Wednesday, February 2, 2011

We've moved to a new homeschool blog

This blog is old news.  Zoo and Annod are now blogging at Zack's 4th Place Learning.  Follow the intrepid Zoo in a virtual real-time middle school with a good healthy side serving of homeschool 2.0. 

Thursday, September 24, 2009

Birds at our chalet

great blue heron (Ardeas hirodias): A big beautiful heron surprised on the road as we left our chalet for Toronto. We hear them, but see them less often. More here on this large wetlands bird.

Monday, July 27, 2009

Coral reef

Decompression Sickness in Miskito Indian Lobster
Divers: Review of 229 Cases

Islam: Mecca and science

Journey to Mecca. We saw the film story (dramatic documentary) of Ibn Battuta's (a 14th century Morrocan) first pilgrimage (hajj) to Mecca (historical and cultural centre of Islam) on IMAX at the Science Centre. There sure was lots of dust! The timelapse scenes of contemporary pilgrims arriving at and visiting Mecca are astounding.

Educator's Guide: Lots of ideas including: comparison of Marco Polo and Ibn Battuta; ancient cartography; timeline; concept of pilgrimage; vocabulary
The travels of Ibn Battuta from National Geographic
The travels of Ibn Battuta: a virtual tour

Sultans of Science: 1000 Years of Knowledge Rediscovered exhibition at the Science Centre focussing on math, science, and technology. VideoW

We concentrated on: applied hydrology; architecture (arches)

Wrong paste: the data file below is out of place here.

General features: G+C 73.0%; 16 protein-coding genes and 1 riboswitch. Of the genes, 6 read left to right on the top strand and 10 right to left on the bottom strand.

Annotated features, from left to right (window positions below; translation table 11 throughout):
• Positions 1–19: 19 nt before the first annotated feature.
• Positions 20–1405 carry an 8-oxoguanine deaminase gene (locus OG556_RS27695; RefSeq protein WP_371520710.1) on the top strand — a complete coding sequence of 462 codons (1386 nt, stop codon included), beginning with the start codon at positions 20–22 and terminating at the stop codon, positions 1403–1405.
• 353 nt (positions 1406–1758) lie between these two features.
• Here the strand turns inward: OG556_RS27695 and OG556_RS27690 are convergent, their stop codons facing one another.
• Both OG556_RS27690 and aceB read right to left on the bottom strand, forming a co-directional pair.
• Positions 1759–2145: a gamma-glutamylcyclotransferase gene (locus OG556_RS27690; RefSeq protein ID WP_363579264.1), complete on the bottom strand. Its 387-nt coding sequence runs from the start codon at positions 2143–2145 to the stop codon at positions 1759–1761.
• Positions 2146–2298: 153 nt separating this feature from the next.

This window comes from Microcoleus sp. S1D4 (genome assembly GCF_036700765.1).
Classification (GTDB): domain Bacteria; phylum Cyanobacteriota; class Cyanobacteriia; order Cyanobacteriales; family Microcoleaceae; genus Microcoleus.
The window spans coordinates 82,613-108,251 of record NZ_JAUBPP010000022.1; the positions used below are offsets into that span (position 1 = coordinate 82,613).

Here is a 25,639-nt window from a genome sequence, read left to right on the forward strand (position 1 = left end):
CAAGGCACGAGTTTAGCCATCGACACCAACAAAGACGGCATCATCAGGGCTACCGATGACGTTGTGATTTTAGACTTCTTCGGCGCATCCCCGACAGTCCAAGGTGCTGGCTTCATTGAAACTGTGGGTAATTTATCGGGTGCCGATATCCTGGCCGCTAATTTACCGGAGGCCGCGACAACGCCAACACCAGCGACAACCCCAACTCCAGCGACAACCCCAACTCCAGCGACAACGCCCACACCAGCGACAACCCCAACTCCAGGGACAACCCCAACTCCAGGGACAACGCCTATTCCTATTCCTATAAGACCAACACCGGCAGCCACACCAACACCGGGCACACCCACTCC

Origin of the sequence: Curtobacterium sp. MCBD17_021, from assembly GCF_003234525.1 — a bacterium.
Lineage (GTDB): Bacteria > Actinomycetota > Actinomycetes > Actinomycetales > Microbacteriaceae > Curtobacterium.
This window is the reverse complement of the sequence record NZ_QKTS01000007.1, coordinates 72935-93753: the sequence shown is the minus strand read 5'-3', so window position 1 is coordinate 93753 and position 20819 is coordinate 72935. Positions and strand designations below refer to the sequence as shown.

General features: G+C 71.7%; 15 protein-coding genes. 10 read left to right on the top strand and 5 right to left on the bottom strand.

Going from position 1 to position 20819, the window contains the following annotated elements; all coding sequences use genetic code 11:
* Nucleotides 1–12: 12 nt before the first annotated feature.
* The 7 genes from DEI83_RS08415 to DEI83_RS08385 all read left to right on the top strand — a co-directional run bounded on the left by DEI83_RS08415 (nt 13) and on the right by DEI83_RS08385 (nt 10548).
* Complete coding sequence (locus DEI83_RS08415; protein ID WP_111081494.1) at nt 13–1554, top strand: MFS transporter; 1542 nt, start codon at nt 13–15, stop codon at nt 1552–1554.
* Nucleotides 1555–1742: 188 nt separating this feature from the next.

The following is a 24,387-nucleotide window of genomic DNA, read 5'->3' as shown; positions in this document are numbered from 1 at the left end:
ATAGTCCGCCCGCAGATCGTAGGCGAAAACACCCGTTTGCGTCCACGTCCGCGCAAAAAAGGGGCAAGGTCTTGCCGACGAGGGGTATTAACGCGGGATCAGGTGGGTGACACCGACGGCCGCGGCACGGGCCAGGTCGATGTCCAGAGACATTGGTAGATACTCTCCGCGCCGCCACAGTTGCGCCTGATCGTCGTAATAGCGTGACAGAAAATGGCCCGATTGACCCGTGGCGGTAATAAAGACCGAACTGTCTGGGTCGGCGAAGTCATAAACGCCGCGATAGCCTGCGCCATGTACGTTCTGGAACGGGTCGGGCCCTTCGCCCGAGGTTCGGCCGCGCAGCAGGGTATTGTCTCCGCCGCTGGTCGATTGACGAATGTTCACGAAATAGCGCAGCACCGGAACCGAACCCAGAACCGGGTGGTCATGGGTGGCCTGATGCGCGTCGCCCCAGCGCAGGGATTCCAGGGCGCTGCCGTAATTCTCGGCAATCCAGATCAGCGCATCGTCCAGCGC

Educator's Guide

Monday, July 13, 2009


Kittens Pounce Clumsily On Furry, Green Spiders (from Utah Education Network)

Sunday, July 12, 2009

Beetles (Coleoptera) in our backyard

-from the Greek: coleos=sheath + ptera=wings
-distinctive front wings called elytra, which are usually hard
-most can fly
-chewing mouthparts
-complete metamorphosis
-largest order with 300,000+ species
-common families = scarab, leaf, lady, and ground beetles

copper beetle: super family Buprestid (metallic wood-boring beetles) dicerca lurida. This may look like an ordinary nondescript beetle, but when you shine a light, it is a urprising luminous metallic copper-colour on its back, legs and antennae. He was discovered by Dad in an apple tree.
japanese beetle (popillia japonica): Found by mom on the roses!
lightening bug

True bugs (hemiptera) in our backyard

dog day ciacada (tibicen canicularis): Found by The Beagle on our deck.
rhododendrum leaf hopper (graphocephala fennahi): Found by Zoo on a rose stem.
stilt bug (jalysus): The fourth (end) segment of the antennae was not enlarged on our bug.

Tuesday, July 7, 2009

Moth (Lepidoptera) identification

If you ever thought moths were just the poor second cousin of the butterfly, think again. Thanks to Zoo's keen eyes, the growing interest of his friends, brother, and dad, we are finding new ones almost daily. Identification is a little trickier, but mom is learning. Don't miss the amazing resources of moth macrophotography. There are some personal image collections that would put some hockey card collectors to shame. There are blogs that not only share images, but also observations and enthusiasm.

Butterflies and Moths of North America
The Mothman's blog (Toronto)